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Difference between revisions of "Opel Corsa"

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(New page: GM decided to field a few different cars in the supermini market in the early 1980s. Its first was the S-car, the Opel Corsa A, which would fight in the sector from 1...)
 
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GM decided to field a few different cars in the supermini market in the early 1980s. Its first was the S-car, the [[Opel Corsa A]], which would fight in the sector from 1982 (the [[Suzuki Cultus]] would be rebadged a [[Chevrolet]] and [[Holden]] in other markets). The Corsa effectively took over from the [[Opel City]] on the Continent and the [[Vauxhall Chevette]] in the UK, and proved successful for the company. In 1993, the second generation débuted with cute curves, and this car formed the backbone of GM’s small-car operations even in México, South America and Red China. An evolutionary model came in 2000, but it did not fare that well sales-wise. However, this Corsa C still made it to multiple markets, such as Brazil and South Africa. In 2006 Opel’s Corsa D was developed in cooperation with [[Fiat]], sharing a platform with its [[Fiat Grande Punto|Grande Punto]].
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GM decided to field a few different cars in the supermini market in the early 1980s. Its first was the S-car, the [[Opel Corsa A]], which would fight in the sector from 1982 (the [[Suzuki Cultus]] would be rebadged a [[Chevrolet]] and [[Holden]] in other markets). The Corsa effectively took over from the [[Opel Kadett C|Opel Kadett City]] on the Continent and the [[Vauxhall Chevette]] in the UK, and proved successful for the company. In 1993, the second generation débuted with cute curves, and this car formed the backbone of GM’s small-car operations even in México, South America and Red China. An evolutionary model came in 2000. This Corsa C still made it to multiple markets, such as Brazil and South Africa. In 2006 Opel’s Corsa D was developed in cooperation with [[Fiat]], sharing a platform with its [[Fiat Grande Punto|Grande Punto]]. Corsa E was a heavily revised D. Following PSA’s takeover of Opel, the Corsa F was the first all-new passenger car to début, on a platform shared with the second-generation [[Peugeot 208]].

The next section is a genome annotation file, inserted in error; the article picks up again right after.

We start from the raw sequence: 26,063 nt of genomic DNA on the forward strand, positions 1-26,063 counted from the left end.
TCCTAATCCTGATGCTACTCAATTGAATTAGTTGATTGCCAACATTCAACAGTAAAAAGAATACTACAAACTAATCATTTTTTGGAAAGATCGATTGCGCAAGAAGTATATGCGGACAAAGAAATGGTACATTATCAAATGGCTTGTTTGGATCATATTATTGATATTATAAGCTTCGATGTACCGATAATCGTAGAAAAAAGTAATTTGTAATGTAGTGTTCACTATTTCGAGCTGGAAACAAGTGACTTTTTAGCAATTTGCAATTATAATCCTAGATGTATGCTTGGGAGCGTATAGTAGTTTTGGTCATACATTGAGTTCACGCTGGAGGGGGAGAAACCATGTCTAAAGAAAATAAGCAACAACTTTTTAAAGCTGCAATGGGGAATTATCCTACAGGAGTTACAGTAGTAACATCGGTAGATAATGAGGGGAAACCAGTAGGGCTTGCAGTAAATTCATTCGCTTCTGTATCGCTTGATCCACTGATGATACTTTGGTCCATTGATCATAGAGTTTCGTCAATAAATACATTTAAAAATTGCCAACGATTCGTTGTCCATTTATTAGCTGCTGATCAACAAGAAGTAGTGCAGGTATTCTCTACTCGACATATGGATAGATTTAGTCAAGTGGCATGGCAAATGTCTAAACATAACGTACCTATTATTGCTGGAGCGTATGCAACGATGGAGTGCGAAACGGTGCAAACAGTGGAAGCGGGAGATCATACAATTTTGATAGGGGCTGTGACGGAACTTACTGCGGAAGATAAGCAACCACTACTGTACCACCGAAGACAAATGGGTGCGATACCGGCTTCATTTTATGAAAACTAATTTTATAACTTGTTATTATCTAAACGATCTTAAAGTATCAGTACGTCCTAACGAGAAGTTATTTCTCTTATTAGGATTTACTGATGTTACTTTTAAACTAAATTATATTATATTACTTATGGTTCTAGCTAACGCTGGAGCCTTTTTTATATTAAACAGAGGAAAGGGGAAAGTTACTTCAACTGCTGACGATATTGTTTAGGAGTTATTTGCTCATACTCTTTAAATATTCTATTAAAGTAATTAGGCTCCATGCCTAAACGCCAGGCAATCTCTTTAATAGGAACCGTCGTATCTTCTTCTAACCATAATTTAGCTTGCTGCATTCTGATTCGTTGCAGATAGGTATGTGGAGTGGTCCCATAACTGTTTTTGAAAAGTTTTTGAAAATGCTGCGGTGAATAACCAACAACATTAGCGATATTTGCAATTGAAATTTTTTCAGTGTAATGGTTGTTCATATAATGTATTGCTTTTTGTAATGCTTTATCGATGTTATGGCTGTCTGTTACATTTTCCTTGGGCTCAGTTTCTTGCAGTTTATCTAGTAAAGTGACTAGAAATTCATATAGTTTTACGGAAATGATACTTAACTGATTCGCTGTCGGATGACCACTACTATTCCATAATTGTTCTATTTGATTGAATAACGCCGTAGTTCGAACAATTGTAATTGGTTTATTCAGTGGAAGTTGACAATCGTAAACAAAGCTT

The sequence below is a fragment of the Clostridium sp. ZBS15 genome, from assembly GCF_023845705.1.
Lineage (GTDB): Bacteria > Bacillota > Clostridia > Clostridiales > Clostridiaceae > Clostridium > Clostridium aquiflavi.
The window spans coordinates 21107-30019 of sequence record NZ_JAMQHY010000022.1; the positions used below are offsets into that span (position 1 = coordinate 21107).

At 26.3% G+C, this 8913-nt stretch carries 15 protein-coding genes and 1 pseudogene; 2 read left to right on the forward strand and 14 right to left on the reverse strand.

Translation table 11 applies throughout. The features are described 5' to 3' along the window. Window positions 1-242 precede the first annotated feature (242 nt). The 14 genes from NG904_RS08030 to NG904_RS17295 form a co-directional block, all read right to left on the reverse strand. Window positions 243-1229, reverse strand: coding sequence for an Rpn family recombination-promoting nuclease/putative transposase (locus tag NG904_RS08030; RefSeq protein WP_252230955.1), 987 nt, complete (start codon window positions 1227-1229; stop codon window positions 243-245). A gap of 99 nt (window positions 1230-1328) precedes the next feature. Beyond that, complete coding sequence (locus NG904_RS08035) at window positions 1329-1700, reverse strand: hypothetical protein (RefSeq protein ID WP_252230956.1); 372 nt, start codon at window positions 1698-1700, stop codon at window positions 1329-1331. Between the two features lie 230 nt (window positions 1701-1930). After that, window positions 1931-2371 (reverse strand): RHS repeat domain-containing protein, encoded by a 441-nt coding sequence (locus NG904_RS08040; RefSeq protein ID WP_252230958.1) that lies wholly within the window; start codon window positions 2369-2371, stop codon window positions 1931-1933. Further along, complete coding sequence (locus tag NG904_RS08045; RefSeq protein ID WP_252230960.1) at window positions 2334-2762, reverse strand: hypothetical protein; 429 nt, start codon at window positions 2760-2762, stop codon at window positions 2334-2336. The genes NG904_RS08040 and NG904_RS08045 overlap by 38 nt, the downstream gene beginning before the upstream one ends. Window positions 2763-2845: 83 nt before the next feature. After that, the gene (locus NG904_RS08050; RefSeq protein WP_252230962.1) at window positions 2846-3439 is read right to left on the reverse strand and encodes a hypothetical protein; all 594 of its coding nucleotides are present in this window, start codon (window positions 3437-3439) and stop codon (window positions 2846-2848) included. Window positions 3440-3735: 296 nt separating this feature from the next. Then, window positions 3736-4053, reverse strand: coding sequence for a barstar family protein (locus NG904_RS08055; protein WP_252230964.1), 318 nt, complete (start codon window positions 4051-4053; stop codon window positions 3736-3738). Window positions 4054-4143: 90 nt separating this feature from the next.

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*[[Opel Corsa A]]
 
*[[Opel Corsa A]]
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*[[Opel Corsa C]]
 
*[[Opel Corsa C]]
 
*[[Opel Corsa D]]
 
*[[Opel Corsa D]]
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*[[Opel Corsa E]]
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*[[Opel Corsa F]]
  
  
''Marque:'' [[Opel]] | ''Predecessors:'' [[Opel City]], [[Vauxhall Chevette]]
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''Marque:'' [[Opel]] | ''Predecessors:'' [[Opel Kadett]], [[Vauxhall Chevette]]
  
  
 
[[Category:Nameplates]]
 
[[Category:Nameplates]]

Latest revision as of 18:49, 14 October 2019

GM decided to field a few different cars in the supermini market in the early 1980s. Its first was the S-car, the Opel Corsa A, which would fight in the sector from 1982 (the Suzuki Cultus would be rebadged a Chevrolet and Holden in other markets). The Corsa effectively took over from the Opel Kadett City on the Continent and the Vauxhall Chevette in the UK, and proved successful for the company. In 1993, the second generation débuted with cute curves, and this car formed the backbone of GM’s small-car operations even in México, South America and Red China. An evolutionary model came in 2000. This Corsa C still made it to multiple markets, such as Brazil and South Africa. In 2006 Opel’s Corsa D was developed in cooperation with Fiat, sharing a platform with its Grande Punto. Corsa E was a heavily revised D. Following PSA’s takeover of Opel, the Corsa F was the first all-new passenger car to début, on a platform shared with the second-generation Peugeot 208.



Marque: Opel | Predecessors: Opel Kadett, Vauxhall Chevette







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